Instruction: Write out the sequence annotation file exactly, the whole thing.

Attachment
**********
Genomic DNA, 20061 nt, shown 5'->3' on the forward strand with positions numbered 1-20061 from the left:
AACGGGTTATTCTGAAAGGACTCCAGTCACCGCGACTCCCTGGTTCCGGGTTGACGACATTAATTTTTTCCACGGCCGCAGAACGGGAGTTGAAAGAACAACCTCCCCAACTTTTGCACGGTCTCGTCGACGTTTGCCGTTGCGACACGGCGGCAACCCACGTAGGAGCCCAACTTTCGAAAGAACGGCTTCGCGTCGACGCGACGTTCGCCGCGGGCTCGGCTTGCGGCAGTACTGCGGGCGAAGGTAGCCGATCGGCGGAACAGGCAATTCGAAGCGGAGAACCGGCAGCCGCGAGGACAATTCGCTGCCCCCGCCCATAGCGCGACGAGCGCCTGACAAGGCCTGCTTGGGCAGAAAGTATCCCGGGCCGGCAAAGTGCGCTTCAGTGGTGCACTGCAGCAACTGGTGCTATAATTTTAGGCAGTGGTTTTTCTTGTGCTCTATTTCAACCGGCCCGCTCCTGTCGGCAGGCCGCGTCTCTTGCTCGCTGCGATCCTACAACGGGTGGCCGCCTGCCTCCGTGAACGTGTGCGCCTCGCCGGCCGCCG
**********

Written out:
Genomic DNA, 20061 nt, shown 5'->3' on the forward strand with positions numbered 1-20061 from the left:
AACGGGTTATTCTGAAAGGACTCCAGTCACCGCGACTCCCTGGTTCCGGGTTGACGACATTAATTTTTTCCACGGCCGCAGAACGGGAGTTGAAAGAACAACCTCCCCAACTTTTGCACGGTCTCGTCGACGTTTGCCGTTGCGACACGGCGGCAACCCACGTAGGAGCCCAACTTTCGAAAGAACGGCTTCGCGTCGACGCGACGTTCGCCGCGGGCTCGGCTTGCGGCAGTACTGCGGGCGAAGGTAGCCGATCGGCGGAACAGGCAATTCGAAGCGGAGAACCGGCAGCCGCGAGGACAATTCGCTGCCCCCGCCCATAGCGCGACGAGCGCCTGACAAGGCCTGCTTGGGCAGAAAGTATCCCGGGCCGGCAAAGTGCGCTTCAGTGGTGCACTGCAGCAACTGGTGCTATAATTTTAGGCAGTGGTTTTTCTTGTGCTCTATTTCAACCGGCCCGCTCCTGTCGGCAGGCCGCGTCTCTTGCTCGCTGCGATCCTACAACGGGTGGCCGCCTGCCTCCGTGAACGTGTGCGCCTCGCCGGCCGCCG